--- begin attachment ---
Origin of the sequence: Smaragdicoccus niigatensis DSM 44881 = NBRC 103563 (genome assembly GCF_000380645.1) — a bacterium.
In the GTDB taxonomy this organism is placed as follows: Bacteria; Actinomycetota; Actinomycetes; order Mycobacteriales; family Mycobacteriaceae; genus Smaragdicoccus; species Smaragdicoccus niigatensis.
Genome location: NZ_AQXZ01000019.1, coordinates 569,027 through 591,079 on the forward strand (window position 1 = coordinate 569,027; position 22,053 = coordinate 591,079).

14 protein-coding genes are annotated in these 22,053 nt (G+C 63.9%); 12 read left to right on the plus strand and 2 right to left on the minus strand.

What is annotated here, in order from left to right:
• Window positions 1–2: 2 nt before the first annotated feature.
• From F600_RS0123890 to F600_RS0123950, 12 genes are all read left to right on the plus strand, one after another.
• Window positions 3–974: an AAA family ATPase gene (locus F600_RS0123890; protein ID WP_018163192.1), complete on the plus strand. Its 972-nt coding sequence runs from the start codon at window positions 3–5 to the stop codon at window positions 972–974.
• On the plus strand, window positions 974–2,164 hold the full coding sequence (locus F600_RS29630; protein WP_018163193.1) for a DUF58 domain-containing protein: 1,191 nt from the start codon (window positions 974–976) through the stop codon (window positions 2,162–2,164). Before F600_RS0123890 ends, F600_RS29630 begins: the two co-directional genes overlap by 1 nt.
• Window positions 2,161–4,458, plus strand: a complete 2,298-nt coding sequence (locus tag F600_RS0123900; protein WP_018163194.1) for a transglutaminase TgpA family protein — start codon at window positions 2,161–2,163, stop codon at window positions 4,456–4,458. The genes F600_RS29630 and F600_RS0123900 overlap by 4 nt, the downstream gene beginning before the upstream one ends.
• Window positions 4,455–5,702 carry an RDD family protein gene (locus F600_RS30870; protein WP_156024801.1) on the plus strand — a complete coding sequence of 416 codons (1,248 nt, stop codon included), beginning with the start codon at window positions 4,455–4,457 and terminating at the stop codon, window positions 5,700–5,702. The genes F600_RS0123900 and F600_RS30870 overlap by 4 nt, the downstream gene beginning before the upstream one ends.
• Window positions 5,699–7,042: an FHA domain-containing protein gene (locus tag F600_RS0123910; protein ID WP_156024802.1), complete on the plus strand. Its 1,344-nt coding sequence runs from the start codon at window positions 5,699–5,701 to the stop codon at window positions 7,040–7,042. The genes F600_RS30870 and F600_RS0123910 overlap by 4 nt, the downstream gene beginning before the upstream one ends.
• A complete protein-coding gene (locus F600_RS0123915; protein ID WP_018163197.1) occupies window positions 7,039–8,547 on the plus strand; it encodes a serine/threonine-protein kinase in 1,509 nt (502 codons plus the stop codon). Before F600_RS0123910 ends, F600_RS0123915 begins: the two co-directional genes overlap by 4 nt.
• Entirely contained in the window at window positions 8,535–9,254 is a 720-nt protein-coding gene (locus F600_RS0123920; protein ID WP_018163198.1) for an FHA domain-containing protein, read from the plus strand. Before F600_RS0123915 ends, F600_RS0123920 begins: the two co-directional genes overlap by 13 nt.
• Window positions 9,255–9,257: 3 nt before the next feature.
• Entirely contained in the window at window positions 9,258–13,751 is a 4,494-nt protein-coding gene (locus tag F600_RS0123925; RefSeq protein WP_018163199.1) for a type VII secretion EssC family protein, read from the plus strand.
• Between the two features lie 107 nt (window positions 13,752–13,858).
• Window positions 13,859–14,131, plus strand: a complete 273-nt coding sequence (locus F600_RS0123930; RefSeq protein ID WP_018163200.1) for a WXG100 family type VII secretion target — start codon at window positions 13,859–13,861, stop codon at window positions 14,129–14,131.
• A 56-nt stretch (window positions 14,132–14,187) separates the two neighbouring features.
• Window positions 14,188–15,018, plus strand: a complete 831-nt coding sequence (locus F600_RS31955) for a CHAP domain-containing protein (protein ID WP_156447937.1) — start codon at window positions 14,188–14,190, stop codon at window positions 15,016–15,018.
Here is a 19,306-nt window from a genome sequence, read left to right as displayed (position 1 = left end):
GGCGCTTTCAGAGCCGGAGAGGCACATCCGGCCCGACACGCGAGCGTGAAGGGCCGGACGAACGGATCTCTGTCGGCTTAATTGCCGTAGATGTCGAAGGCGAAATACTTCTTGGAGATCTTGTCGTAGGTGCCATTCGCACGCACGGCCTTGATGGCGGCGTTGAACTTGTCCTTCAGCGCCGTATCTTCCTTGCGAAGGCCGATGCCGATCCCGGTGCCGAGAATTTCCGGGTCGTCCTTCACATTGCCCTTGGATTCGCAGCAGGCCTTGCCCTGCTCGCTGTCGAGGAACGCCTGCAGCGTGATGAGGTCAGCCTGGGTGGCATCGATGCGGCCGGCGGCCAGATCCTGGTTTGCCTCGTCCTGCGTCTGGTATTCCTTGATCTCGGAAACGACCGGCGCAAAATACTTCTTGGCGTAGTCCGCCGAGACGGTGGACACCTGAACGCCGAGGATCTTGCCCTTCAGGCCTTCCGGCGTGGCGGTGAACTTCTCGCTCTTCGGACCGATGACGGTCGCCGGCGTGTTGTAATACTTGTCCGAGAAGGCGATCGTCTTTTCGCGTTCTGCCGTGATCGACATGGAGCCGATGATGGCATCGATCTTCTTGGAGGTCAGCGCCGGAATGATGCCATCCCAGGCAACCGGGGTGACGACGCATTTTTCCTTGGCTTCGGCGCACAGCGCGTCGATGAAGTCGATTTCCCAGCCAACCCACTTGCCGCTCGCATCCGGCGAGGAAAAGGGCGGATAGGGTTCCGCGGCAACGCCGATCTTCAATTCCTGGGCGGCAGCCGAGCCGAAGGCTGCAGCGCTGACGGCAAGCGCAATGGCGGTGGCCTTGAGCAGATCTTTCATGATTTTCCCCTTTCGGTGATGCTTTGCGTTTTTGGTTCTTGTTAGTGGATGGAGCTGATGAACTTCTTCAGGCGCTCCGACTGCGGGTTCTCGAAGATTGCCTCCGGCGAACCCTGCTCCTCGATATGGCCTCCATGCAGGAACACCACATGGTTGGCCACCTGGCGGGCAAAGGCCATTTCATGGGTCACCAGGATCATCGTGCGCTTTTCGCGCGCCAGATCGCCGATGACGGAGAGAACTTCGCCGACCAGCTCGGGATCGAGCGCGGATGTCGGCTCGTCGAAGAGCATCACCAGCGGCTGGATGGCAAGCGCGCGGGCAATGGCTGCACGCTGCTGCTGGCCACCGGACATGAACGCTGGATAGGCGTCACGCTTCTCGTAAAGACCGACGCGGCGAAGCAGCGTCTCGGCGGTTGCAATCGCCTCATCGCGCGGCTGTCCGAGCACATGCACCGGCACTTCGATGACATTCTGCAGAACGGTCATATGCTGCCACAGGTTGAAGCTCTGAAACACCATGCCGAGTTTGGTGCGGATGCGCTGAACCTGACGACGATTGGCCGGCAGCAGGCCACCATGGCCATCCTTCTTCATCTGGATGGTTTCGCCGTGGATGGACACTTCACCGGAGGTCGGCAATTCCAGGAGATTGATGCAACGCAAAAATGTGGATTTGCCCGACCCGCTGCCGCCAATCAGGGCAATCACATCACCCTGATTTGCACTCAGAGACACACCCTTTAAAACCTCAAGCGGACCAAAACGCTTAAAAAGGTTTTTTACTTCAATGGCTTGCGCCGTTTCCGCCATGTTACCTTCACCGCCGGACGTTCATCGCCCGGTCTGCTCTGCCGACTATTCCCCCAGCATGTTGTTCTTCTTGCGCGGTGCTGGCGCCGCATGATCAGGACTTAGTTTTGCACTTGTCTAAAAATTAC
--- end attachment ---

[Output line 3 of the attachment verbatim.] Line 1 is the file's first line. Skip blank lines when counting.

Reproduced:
Genome location: NZ_AQXZ01000019.1, coordinates 569,027 through 591,079 on the forward strand (window position 1 = coordinate 569,027; position 22,053 = coordinate 591,079).